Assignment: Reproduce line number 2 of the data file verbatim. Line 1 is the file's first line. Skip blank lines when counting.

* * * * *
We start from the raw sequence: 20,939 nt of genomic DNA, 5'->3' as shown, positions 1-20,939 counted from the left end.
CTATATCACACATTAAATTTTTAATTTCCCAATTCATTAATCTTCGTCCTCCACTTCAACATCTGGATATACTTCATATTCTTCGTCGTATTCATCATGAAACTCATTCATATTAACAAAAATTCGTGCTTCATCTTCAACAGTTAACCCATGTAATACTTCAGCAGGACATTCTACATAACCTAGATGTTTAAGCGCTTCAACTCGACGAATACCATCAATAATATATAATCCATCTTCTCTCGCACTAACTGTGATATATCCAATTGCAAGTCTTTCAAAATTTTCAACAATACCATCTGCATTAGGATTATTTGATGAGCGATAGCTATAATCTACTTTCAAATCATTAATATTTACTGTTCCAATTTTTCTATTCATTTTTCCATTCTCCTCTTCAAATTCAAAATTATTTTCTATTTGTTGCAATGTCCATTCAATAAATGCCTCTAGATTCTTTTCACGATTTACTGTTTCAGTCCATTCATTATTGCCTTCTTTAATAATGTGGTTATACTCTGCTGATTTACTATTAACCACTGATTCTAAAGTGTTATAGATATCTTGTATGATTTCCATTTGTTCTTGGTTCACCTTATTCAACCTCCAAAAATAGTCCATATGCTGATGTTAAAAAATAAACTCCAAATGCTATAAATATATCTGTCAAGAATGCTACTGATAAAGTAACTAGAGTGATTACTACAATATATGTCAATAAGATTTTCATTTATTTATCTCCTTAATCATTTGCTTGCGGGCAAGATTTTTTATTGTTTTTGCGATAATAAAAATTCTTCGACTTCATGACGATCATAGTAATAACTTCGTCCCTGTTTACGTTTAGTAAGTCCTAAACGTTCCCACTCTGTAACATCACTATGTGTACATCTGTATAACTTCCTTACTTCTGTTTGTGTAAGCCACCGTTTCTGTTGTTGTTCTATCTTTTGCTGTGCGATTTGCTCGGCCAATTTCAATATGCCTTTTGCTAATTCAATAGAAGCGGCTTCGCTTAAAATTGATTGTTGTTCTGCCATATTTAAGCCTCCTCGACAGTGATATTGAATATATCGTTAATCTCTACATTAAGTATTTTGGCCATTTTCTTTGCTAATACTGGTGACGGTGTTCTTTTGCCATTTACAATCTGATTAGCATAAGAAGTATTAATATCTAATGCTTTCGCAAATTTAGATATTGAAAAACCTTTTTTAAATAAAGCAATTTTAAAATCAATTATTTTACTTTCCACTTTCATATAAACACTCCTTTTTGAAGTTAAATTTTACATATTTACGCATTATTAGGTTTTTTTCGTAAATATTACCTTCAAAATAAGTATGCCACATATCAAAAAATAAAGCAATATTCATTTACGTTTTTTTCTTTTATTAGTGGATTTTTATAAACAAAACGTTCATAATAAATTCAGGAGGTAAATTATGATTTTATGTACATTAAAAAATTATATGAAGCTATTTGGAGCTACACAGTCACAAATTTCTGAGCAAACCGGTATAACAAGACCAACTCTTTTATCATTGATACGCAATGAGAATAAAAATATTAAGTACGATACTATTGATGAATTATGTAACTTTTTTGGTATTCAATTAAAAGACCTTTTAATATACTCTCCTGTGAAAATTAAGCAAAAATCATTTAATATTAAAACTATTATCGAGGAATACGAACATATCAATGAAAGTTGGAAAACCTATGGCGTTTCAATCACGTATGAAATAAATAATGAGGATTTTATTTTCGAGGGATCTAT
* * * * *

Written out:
CTATATCACACATTAAATTTTTAATTTCCCAATTCATTAATCTTCGTCCTCCACTTCAACATCTGGATATACTTCATATTCTTCGTCGTATTCATCATGAAACTCATTCATATTAACAAAAATTCGTGCTTCATCTTCAACAGTTAACCCATGTAATACTTCAGCAGGACATTCTACATAACCTAGATGTTTAAGCGCTTCAACTCGACGAATACCATCAATAATATATAATCCATCTTCTCTCGCACTAACTGTGATATATCCAATTGCAAGTCTTTCAAAATTTTCAACAATACCATCTGCATTAGGATTATTTGATGAGCGATAGCTATAATCTACTTTCAAATCATTAATATTTACTGTTCCAATTTTTCTATTCATTTTTCCATTCTCCTCTTCAAATTCAAAATTATTTTCTATTTGTTGCAATGTCCATTCAATAAATGCCTCTAGATTCTTTTCACGATTTACTGTTTCAGTCCATTCATTATTGCCTTCTTTAATAATGTGGTTATACTCTGCTGATTTACTATTAACCACTGATTCTAAAGTGTTATAGATATCTTGTATGATTTCCATTTGTTCTTGGTTCACCTTATTCAACCTCCAAAAATAGTCCATATGCTGATGTTAAAAAATAAACTCCAAATGCTATAAATATATCTGTCAAGAATGCTACTGATAAAGTAACTAGAGTGATTACTACAATATATGTCAATAAGATTTTCATTTATTTATCTCCTTAATCATTTGCTTGCGGGCAAGATTTTTTATTGTTTTTGCGATAATAAAAATTCTTCGACTTCATGACGATCATAGTAATAACTTCGTCCCTGTTTACGTTTAGTAAGTCCTAAACGTTCCCACTCTGTAACATCACTATGTGTACATCTGTATAACTTCCTTACTTCTGTTTGTGTAAGCCACCGTTTCTGTTGTTGTTCTATCTTTTGCTGTGCGATTTGCTCGGCCAATTTCAATATGCCTTTTGCTAATTCAATAGAAGCGGCTTCGCTTAAAATTGATTGTTGTTCTGCCATATTTAAGCCTCCTCGACAGTGATATTGAATATATCGTTAATCTCTACATTAAGTATTTTGGCCATTTTCTTTGCTAATACTGGTGACGGTGTTCTTTTGCCATTTACAATCTGATTAGCATAAGAAGTATTAATATCTAATGCTTTCGCAAATTTAGATATTGAAAAACCTTTTTTAAATAAAGCAATTTTAAAATCAATTATTTTACTTTCCACTTTCATATAAACACTCCTTTTTGAAGTTAAATTTTACATATTTACGCATTATTAGGTTTTTTTCGTAAATATTACCTTCAAAATAAGTATGCCACATATCAAAAAATAAAGCAATATTCATTTACGTTTTTTTCTTTTATTAGTGGATTTTTATAAACAAAACGTTCATAATAAATTCAGGAGGTAAATTATGATTTTATGTACATTAAAAAATTATATGAAGCTATTTGGAGCTACACAGTCACAAATTTCTGAGCAAACCGGTATAACAAGACCAACTCTTTTATCATTGATACGCAATGAGAATAAAAATATTAAGTACGATACTATTGATGAATTATGTAACTTTTTTGGTATTCAATTAAAAGACCTTTTAATATACTCTCCTGTGAAAATTAAGCAAAAATCATTTAATATTAAAACTATTATCGAGGAATACGAACATATCAATGAAAGTTGGAAAACCTATGGCGTTTCAATCACGTATGAAATAAATAATGAGGATTTTATTTTCGAGGGATCTAT